The return of New York's World Trade Center site to functionality is due, in large part, to the commitment and management skill of Peter K. Tully, president of Tully Construction Co. Inc. He supervised Tully's role as the site's largest cleanup contractor, managing debris removal, utility restoration and infrastructure repair in record time and under budget. Tully also took on the risk-laden job of restoring shattered subway service through the site, proving the vital section could be repaired in just months. Tully also helped win liability protection for cleanup and restoration contractors.

Former New Mexico State Highway and Transportation Secretary Pete K. Rahn led the building of 750 new miles of needed highway in seven years despite limited funds and has created a model for other transportation agencies. Using private-public financing and design-build project delivery, he reduced change orders by 38.8% and obtained pavement performance guarantees that will save New Mexico $89 million in maintenance costs on one project alone over 20 years.

Using diplomacy and dynamic leadership, Timothy Buresh, director of construction for the Alameda Corridor Transportation Authority, successfully closed one of the nation's most influential public works projects. The $2-billion Alameda Corridor eliminated 200 grade crossings to allow freight trains to pass directly through Los Angeles from ports to railyards, improving the safety, environmental impact and efficiency of the freight system. The design-build project has inspired similar ones in other states.

Mamdouh Hamza, founder of Cairo-based Hamza Associates, designed a 1,200-meter quay wall to be built on clays and soil so unstable that engineers originally dismissed the site as impossible. The East Port Said project will serve as a crucial new trade hub in the eastern Mediterranean. Hamza devised a four-barrette-series structure supplemented by a continuous diaphragm wall of T-shaped panels that hold up in eight soil layers, producing cost savings of 25% over conventional methods.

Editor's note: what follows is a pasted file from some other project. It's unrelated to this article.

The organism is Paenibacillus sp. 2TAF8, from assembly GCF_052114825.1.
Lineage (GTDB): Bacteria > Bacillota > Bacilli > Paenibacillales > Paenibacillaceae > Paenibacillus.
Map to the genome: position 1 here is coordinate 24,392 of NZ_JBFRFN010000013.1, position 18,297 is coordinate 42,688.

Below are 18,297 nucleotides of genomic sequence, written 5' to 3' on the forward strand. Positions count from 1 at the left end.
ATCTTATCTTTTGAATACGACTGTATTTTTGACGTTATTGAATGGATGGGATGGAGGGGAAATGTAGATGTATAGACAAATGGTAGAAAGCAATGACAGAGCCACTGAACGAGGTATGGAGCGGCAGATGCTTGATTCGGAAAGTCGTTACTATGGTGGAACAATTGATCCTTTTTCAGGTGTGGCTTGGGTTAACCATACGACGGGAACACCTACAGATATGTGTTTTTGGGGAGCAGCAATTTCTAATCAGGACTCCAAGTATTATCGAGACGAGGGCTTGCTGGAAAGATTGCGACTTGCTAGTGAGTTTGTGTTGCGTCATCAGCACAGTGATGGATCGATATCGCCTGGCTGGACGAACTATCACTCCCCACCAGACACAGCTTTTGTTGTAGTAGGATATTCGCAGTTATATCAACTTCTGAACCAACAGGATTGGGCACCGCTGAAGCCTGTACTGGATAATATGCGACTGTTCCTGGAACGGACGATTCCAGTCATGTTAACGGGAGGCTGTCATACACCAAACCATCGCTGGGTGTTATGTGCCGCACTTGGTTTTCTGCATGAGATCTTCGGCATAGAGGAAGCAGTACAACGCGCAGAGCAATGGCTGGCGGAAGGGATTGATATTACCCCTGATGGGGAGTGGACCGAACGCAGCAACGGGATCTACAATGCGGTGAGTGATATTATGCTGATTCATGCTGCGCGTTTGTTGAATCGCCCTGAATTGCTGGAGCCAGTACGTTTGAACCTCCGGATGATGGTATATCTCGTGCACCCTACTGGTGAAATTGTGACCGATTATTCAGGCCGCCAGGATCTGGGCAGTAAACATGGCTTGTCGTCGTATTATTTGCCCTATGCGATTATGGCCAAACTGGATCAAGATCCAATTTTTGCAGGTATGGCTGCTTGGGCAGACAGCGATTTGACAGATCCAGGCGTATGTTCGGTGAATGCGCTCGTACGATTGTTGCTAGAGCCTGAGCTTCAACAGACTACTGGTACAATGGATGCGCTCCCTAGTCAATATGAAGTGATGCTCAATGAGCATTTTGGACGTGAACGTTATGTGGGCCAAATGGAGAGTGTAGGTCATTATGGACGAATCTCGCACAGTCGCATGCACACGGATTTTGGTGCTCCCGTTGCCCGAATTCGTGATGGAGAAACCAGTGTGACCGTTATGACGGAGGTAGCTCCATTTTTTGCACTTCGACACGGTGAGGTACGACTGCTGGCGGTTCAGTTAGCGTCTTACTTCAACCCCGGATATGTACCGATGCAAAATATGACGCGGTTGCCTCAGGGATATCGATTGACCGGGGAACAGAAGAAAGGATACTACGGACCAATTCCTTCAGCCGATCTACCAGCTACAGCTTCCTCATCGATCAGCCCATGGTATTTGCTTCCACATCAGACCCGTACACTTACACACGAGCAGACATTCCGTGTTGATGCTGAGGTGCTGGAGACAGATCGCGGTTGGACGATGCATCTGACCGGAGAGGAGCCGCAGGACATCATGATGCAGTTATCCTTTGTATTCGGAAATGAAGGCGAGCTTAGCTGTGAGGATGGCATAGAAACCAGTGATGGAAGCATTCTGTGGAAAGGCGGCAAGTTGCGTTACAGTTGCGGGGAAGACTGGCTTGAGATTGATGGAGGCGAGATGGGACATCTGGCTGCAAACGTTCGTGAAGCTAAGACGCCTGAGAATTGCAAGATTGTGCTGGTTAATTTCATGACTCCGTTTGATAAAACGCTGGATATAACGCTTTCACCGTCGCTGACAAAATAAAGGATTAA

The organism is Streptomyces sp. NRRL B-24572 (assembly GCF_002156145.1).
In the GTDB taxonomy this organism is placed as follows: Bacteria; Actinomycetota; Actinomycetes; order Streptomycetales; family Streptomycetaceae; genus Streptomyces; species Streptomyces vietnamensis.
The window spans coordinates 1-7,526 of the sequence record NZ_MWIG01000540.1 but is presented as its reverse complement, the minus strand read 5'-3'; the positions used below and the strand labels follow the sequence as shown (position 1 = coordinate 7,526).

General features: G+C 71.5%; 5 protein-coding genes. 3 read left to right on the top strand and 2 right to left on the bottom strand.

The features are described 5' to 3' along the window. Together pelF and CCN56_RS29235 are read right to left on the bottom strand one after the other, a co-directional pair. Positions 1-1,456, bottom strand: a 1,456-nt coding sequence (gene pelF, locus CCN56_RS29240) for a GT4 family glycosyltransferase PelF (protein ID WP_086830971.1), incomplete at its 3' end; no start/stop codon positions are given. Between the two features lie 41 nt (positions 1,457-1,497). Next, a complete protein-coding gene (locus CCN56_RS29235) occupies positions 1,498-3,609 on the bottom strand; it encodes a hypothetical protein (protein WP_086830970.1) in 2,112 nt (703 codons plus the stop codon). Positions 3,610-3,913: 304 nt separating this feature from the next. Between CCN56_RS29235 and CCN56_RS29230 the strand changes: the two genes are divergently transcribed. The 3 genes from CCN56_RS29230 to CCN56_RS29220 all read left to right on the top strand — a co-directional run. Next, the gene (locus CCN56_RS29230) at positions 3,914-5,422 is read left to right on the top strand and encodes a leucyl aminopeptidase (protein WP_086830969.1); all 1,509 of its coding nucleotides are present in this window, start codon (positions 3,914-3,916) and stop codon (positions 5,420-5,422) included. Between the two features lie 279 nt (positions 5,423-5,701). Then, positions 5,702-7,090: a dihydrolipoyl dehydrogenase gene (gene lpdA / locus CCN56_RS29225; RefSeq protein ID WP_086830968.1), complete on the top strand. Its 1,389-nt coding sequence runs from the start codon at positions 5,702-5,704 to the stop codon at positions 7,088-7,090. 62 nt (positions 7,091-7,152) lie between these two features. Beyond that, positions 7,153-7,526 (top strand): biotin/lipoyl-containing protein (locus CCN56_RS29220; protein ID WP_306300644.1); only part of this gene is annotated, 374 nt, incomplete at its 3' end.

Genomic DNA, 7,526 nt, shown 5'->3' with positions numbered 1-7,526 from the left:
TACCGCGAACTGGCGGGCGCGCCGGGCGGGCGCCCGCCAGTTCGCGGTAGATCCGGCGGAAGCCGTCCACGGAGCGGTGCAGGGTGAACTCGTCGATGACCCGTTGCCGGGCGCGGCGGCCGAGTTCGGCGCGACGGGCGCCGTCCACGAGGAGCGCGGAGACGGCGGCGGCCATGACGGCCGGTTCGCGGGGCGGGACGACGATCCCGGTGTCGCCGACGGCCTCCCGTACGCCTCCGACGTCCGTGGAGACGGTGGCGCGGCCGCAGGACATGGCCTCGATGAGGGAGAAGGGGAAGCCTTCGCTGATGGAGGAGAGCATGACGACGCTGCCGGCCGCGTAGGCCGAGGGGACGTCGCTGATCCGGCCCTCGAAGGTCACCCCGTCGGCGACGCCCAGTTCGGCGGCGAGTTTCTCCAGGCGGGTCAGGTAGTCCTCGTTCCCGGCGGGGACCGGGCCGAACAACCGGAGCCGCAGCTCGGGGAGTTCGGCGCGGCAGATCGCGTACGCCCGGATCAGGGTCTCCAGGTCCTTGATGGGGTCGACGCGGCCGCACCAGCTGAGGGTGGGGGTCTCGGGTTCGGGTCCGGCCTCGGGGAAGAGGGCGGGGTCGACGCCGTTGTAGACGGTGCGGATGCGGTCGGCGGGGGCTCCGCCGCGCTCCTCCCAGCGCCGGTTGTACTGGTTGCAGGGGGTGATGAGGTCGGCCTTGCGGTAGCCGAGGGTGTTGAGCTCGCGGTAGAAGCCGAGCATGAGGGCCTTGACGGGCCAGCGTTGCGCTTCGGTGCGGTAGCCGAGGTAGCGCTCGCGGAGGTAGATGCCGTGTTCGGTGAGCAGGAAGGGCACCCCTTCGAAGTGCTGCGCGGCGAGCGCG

Faced with finishing almost three miles of tunnel work on Boston's $14.6-billion Central Artery/Tunnel project and dissatisfied with existing technology, Paul E. Buco, project manager for McCourt Obayashi joint venture, led the design and construction of a new self-propelled ceiling module lifter and support system. The system enhanced worker efficiency and safety in the placement of thousands of 30,000-lb modules, saving millions of dollars on the $170-million project and reducing erection time by 40%.

The beauty of Jem One President and CEO Corbett Nichter's remote-release rigging tool is that it takes ironworkers out of harm's way when lifting steel. The device, known as the Jem Latch, eliminates release hazards associated with putting a worker in the air to detach clamps. The tool also also reduces costs by eliminating the need for manlifts, scaffolding and the use of a second crane in heavy-lifting construction.

Military engineers hit the ground in Afghanistan with TeleEngineering Operation Communications Kits whose design, development and deployment were championed by researcher Jeff F. Powell at the U.S. Army Engineer Research and Development Center in Vicksburg, Miss. The kits contain computers, digital and video cameras and satellite communications units that create secure data and conference links between engineers at the front and experts at the Vicksburg engineering center. The kits help military engineers bring critical expertise to the battlefield.